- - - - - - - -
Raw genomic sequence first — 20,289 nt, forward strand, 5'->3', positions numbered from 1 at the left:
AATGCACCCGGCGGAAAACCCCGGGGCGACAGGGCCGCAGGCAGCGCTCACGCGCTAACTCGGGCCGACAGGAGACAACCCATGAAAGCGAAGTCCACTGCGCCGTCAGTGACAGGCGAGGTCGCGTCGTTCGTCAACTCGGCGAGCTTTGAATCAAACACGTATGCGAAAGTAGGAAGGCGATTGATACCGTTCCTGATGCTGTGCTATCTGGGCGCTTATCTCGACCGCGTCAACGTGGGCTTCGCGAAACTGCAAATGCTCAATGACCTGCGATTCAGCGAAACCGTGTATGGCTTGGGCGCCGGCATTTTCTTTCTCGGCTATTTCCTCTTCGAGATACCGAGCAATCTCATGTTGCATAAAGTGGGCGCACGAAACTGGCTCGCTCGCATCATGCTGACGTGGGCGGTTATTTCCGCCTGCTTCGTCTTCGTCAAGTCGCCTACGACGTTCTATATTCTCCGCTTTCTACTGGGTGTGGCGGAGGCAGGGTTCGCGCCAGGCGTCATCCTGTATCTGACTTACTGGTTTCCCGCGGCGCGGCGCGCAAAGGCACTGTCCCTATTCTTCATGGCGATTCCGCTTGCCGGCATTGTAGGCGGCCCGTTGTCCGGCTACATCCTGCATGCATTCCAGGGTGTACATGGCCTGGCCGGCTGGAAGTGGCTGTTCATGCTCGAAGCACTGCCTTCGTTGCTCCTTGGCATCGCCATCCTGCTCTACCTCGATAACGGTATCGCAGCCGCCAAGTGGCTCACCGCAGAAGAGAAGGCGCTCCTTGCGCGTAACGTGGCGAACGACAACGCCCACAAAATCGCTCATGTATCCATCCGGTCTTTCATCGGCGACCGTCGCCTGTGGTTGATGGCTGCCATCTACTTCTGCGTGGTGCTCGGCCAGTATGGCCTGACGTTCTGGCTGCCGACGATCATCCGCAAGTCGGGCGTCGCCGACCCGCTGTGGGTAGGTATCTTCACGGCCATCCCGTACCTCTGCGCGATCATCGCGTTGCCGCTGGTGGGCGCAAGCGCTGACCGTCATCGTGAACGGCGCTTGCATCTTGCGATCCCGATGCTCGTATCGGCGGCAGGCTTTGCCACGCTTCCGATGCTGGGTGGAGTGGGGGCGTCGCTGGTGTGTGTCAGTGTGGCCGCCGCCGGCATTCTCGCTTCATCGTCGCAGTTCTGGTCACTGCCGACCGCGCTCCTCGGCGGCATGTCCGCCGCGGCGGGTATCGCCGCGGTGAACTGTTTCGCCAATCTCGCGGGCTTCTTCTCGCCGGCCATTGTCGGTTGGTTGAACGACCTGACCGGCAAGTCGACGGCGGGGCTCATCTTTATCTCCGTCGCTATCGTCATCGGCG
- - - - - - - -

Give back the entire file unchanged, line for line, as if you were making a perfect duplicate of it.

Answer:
Raw genomic sequence first — 20,289 nt, forward strand, 5'->3', positions numbered from 1 at the left:
AATGCACCCGGCGGAAAACCCCGGGGCGACAGGGCCGCAGGCAGCGCTCACGCGCTAACTCGGGCCGACAGGAGACAACCCATGAAAGCGAAGTCCACTGCGCCGTCAGTGACAGGCGAGGTCGCGTCGTTCGTCAACTCGGCGAGCTTTGAATCAAACACGTATGCGAAAGTAGGAAGGCGATTGATACCGTTCCTGATGCTGTGCTATCTGGGCGCTTATCTCGACCGCGTCAACGTGGGCTTCGCGAAACTGCAAATGCTCAATGACCTGCGATTCAGCGAAACCGTGTATGGCTTGGGCGCCGGCATTTTCTTTCTCGGCTATTTCCTCTTCGAGATACCGAGCAATCTCATGTTGCATAAAGTGGGCGCACGAAACTGGCTCGCTCGCATCATGCTGACGTGGGCGGTTATTTCCGCCTGCTTCGTCTTCGTCAAGTCGCCTACGACGTTCTATATTCTCCGCTTTCTACTGGGTGTGGCGGAGGCAGGGTTCGCGCCAGGCGTCATCCTGTATCTGACTTACTGGTTTCCCGCGGCGCGGCGCGCAAAGGCACTGTCCCTATTCTTCATGGCGATTCCGCTTGCCGGCATTGTAGGCGGCCCGTTGTCCGGCTACATCCTGCATGCATTCCAGGGTGTACATGGCCTGGCCGGCTGGAAGTGGCTGTTCATGCTCGAAGCACTGCCTTCGTTGCTCCTTGGCATCGCCATCCTGCTCTACCTCGATAACGGTATCGCAGCCGCCAAGTGGCTCACCGCAGAAGAGAAGGCGCTCCTTGCGCGTAACGTGGCGAACGACAACGCCCACAAAATCGCTCATGTATCCATCCGGTCTTTCATCGGCGACCGTCGCCTGTGGTTGATGGCTGCCATCTACTTCTGCGTGGTGCTCGGCCAGTATGGCCTGACGTTCTGGCTGCCGACGATCATCCGCAAGTCGGGCGTCGCCGACCCGCTGTGGGTAGGTATCTTCACGGCCATCCCGTACCTCTGCGCGATCATCGCGTTGCCGCTGGTGGGCGCAAGCGCTGACCGTCATCGTGAACGGCGCTTGCATCTTGCGATCCCGATGCTCGTATCGGCGGCAGGCTTTGCCACGCTTCCGATGCTGGGTGGAGTGGGGGCGTCGCTGGTGTGTGTCAGTGTGGCCGCCGCCGGCATTCTCGCTTCATCGTCGCAGTTCTGGTCACTGCCGACCGCGCTCCTCGGCGGCATGTCCGCCGCGGCGGGTATCGCCGCGGTGAACTGTTTCGCCAATCTCGCGGGCTTCTTCTCGCCGGCCATTGTCGGTTGGTTGAACGACCTGACCGGCAAGTCGACGGCGGGGCTCATCTTTATCTCCGTCGCTATCGTCATCGGCG